Prior to the Malaysia Public Policy Competition (MPPC), I hardly had high expectations about surviving the first round, let alone winning. In fact, hardly anyone did, including my extremely cute parents:
Dad: Eh Hannah so you’re going for some policy competition right?
Mum: Yeah she’s going to get kicked out in the first round because everyone else is so smart. So we can plan on picking her up early
And I could perfectly understand why. My ragtag team, the Power Pundits, consisted of three IB kids (Eleasha, Kar Yern and I), and one UCL kid (Alethea) whom we’d never even met before. We were the only pre-U team in a competition saturated with high flyers from the likes of Oxford, Harvard, LSE, Columbia, King’s College, etc (so scary!). And we had little idea of what public policy entailed.
So I began looking around for people who’d talk to my team about public policy. Through some correspondence with my uncle, my team eventually managed to fix a meeting with Dr Ong Kian Ming.
Personally, I think that our meeting with OKM was one of the most significant points in our MPPC journey. He gave us lots of practical pointers and advice —but more importantly, I believe that his down-to-earth manner and humility touched and inspired the four of us. There was once when he received the phone call in the middle of a discussion, and he just said to the guy on the line: “Sorry Datuk, I’m in a meeting now, will call you in an hour.” (We’re also sorry, Datuk! :P)
Needless to say, by the end of the meeting, we were all #teamOKM-ing all the way for the rest of the competition — and making him proud became one of our motivation points.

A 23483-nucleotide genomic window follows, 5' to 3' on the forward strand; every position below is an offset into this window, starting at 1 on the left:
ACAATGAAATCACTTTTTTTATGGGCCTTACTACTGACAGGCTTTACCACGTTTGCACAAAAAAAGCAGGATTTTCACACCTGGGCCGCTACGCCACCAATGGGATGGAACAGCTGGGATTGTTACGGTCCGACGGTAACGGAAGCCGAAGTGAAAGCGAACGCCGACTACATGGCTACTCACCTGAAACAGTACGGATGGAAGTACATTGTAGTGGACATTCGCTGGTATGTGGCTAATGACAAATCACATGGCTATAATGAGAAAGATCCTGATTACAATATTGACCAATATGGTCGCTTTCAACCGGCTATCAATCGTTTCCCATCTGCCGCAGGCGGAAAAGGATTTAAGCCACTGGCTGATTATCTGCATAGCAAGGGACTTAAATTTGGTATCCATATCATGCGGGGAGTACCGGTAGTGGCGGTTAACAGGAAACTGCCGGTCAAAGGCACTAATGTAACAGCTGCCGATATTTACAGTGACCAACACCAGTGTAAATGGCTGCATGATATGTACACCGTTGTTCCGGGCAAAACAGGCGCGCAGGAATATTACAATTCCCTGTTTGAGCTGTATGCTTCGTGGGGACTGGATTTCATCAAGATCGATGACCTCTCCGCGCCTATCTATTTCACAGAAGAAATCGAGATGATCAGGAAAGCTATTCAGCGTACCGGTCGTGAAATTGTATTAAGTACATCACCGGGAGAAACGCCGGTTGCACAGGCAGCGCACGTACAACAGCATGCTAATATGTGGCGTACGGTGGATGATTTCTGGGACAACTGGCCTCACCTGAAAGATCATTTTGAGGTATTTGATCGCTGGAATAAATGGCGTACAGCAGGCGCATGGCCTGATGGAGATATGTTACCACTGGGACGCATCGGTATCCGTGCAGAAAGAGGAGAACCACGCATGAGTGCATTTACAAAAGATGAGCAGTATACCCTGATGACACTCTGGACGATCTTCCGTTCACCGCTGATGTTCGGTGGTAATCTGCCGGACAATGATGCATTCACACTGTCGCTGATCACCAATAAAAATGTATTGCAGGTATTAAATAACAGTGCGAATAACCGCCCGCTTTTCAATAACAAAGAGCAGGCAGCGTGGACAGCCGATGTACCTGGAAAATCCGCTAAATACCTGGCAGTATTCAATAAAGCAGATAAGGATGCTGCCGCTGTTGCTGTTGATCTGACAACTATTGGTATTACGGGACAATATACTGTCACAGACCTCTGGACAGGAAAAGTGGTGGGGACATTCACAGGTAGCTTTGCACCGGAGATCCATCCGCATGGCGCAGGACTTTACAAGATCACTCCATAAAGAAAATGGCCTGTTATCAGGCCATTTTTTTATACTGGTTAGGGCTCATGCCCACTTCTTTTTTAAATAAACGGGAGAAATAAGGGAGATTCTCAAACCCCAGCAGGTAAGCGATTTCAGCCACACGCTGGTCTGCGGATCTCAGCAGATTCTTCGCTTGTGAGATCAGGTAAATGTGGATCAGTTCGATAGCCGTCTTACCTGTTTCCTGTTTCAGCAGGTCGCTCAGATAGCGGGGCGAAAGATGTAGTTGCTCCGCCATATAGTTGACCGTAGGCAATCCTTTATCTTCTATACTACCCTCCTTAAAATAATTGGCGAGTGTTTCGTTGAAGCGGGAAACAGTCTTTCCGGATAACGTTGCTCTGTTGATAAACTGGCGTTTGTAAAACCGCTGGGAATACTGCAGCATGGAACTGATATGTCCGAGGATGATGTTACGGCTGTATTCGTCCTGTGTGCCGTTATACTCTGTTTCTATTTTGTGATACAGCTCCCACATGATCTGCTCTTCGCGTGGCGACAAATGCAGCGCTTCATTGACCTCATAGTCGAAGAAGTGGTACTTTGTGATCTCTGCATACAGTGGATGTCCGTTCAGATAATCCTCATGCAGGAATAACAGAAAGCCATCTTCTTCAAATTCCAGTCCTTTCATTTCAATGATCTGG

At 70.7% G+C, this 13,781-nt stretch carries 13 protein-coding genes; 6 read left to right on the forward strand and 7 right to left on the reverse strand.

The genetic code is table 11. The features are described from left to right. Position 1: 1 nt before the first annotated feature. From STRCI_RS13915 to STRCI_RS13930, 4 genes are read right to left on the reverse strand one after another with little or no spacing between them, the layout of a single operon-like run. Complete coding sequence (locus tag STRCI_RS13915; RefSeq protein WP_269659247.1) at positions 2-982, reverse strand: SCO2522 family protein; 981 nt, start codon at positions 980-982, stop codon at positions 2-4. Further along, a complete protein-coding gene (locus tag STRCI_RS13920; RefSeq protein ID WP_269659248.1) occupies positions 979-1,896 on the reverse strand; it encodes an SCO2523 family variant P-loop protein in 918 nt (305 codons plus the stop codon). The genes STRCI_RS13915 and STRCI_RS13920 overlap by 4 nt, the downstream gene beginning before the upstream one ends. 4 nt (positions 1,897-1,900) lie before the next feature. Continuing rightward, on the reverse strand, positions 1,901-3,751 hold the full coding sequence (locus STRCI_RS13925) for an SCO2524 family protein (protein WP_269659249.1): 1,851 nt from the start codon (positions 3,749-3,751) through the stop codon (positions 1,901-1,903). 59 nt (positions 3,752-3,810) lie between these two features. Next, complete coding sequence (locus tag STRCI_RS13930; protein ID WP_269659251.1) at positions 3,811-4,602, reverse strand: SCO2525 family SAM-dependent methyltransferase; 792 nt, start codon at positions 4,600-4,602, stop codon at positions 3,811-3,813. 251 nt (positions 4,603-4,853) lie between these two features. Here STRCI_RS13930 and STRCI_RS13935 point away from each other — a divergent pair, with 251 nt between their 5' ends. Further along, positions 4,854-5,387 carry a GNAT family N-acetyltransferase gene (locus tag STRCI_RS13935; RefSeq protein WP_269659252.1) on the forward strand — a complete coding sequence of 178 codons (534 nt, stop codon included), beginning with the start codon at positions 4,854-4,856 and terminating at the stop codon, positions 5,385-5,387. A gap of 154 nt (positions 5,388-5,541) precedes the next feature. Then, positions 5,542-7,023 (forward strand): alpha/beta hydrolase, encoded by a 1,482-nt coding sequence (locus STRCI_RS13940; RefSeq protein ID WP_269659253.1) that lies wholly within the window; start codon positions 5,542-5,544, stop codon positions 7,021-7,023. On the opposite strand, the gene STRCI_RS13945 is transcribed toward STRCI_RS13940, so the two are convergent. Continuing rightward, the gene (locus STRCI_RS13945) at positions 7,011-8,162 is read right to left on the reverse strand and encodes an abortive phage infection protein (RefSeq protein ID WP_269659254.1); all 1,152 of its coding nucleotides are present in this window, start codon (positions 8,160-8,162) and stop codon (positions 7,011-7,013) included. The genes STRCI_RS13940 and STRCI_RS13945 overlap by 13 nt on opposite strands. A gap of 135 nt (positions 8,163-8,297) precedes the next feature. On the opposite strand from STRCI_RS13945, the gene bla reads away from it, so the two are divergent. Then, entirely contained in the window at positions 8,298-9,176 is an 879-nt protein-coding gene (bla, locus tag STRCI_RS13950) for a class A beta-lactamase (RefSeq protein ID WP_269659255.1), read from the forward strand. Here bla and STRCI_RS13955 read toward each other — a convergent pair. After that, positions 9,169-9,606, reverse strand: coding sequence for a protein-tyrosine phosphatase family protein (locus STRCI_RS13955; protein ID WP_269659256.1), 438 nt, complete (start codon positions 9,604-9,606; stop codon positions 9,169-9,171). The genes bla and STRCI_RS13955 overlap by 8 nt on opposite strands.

The Quarterfinals: Of Projectors and Really Bad Slides
The MPPC worked like this: Each team had to formulate a policy pertaining to the theme of brain drain, present it, and be judged. Looks simple enough — but in reality, it was rather hellish.
My team started discussing our policy in earnest late in the afternoon, yet we had hardly anything to show by the time we went to see Jon Yong (our superduperamazing mentor). It was only at 2am that we agreed on a rough structure of our policy, by which time eyebags started drooping exponentially and people started babbling utter rubbish in drowsiness and Eleasha actually stopped smiling for once and Kar Yern started eating many sandwiches and Alethea looked like she was going to die and I hung upside-down on the couch to keep blood flowing to my head.
By the time the sun began to rise, Eleasha and I were still tapping away at the keyboard, editing the slides. And what we eventually learnt was that wooziness generally doesn’t provide for good editing, because…
… we unknowingly deleted the two most crucial slides that contained our policy.
Also, because we had such limited time to prepare, Kar Yern didn’t quite have time to finish the graphics. So half of our presentation had relatively decent graphics; and the other half was just regular black and white.
To add to our already-bad condition, we turned up slightly late for the quarterfinals the next morning. We didn’t think that being late would amount to anything much — but when we arrived breathless and panting in the holding room, we were told: “As a penalty for being late, you can’t use the projector.” A very very nice committee member named Zhuangwen tried to get us out of our mess, but when it proved futile, we just thanked the organizing team for penalizing us and went on with life.